Someone asked in comments if they could have Maggie's hospital info so they could send cash. Um, no, sorry. I spoke with Maggie about that specifically today -- she sends you her love and thanks you for your offer. To send Maggie cash please send a Check or Money Order made payable to Group News Blog, to Group News Blog, PO Box 809, Bellevue, WA 98009. In the MEMO field write: Maggie Jochild. Please do NOT make it out to Maggie. She has no way to get to the bank and, for now at least, we're not set up for items made payable directly to Maggie. Stuff for GNB we can transfer via PayPal to Maggie in moments, and then transfer directly to her bank account. (The ideal method is PayPal donation direct to Maggie but whatever works for y'all.) At the moment we're assuming ALL donations to GNB are for Maggie (so even if someone forgets to fill in the memo field it'll still get transferred to her PayPal account.)
Okay, story time and some stuff Maggie asked me to pass on.
First, I've now read to Maggie every post and every comment (through Saturday am) posted at Meta, GNB, and DTWOF. Maggie asked me to tell you very specifically how much she appreciates your comments, she loves you all -- she's talking to you, yes you -- and that she IS hearing what you have to say. From me: she loves, loves, loves hearing from you. It is the highlight of her day. Even if you've already commented two or three times, don't hesitate to comment and to comment multiple times, to leave LONG comments telling how your day is going and what's happening. Talk as if you were sending her an email or writing to her. I will read them to her (depending on how she's doing.) I assure you that y'all are an enormous part of what is having her recover so fast. So comment, comment, comment away.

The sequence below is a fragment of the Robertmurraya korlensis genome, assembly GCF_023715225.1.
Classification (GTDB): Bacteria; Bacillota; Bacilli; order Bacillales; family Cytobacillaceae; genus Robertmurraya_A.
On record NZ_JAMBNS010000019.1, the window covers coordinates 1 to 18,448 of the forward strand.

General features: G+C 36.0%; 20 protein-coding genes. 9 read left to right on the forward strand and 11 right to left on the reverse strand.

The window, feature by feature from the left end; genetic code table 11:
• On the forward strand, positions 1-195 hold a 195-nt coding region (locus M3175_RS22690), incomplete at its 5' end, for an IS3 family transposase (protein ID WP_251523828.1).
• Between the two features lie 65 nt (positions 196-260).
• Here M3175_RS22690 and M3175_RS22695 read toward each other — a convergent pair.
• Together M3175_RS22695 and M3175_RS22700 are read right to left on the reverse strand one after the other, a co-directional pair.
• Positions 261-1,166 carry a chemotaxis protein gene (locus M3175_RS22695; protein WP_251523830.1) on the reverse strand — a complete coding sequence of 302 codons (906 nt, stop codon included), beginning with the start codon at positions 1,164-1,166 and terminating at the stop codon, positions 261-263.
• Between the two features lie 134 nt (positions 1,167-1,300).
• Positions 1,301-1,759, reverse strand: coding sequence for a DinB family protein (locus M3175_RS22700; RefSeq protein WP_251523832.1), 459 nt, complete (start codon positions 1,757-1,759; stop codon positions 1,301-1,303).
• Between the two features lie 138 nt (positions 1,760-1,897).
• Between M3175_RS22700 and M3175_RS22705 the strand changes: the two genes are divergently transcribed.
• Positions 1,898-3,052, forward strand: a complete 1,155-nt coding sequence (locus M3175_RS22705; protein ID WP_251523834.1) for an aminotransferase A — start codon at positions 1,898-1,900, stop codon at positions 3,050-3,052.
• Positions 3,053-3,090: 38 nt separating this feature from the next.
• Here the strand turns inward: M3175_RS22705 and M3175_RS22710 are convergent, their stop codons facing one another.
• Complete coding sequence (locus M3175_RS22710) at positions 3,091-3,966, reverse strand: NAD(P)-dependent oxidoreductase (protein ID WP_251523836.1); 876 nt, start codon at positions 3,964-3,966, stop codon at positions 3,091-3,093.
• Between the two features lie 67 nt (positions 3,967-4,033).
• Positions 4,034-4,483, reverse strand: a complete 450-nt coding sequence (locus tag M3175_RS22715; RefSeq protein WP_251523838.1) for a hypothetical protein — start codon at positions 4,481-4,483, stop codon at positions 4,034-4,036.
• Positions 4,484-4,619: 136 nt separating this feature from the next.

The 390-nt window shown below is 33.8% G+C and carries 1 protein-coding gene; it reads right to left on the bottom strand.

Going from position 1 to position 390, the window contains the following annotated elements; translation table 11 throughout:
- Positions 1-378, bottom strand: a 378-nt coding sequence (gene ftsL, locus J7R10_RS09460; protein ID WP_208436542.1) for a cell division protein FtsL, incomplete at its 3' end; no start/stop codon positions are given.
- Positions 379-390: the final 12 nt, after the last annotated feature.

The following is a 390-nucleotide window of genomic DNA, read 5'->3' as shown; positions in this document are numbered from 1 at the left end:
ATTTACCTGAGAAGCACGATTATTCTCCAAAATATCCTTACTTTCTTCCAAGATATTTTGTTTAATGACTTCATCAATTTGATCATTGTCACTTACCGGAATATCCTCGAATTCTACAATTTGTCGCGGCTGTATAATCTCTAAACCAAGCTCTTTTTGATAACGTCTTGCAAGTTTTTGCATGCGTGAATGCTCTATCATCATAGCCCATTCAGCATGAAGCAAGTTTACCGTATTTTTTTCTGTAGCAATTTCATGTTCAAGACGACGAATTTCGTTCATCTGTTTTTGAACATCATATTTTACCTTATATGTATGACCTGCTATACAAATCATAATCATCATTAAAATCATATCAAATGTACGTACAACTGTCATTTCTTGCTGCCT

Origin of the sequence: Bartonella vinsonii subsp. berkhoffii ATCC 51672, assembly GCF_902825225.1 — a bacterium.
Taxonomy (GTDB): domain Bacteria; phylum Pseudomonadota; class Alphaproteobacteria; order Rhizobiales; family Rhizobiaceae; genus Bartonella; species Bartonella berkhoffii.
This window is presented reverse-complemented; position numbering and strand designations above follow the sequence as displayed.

The night Maggie went into the hospital before she called me (moments before she called 911) she wasn't sure what to do. The pain'd been getting worse and worse for days but, well, she'd been through pain SO many times before and it'd always, eventually, gotten better. This pain however just kept getting worse. The question was, was it bad enough? She didn't know. So we're clear, we're talking pain so bad most people'd call it torture. Or'd be screaming. Or'd be unconscious already 'cause their body simply knocked them out. Maggie on the other hand, was debating if the pain was bad enough to go to the hospital.
THIS is what not having health insurance does to people. Both Maggie and I agree that if she'd had health insurance, if there was health insurance available for her, she'd have been seen and treated eight months ago and none of this would have happened. But I digress.
So there Maggie is last Wednesday night, in pain so brutal that she, a woman who routinely lives with pain so intense it sends her to bed for days, is now, finally, after days of unremitting and ever-increasing pain, is finally considering calling for help.
She does ask for help. She prays.
Maggie prayed and asked her Mamma -- Mary Jo Atkins Barnett (1927-1984) -- "Mamma, what should I do?"
"Instantly", Maggie told me, "instantly, the pain became intense, so intense there was no question at all, none."
"Mamma, you didn't need to shout."
Maggie picked up the phone, called me, called 911, left two weeks food and water for Dinah. Time for a hospital trip.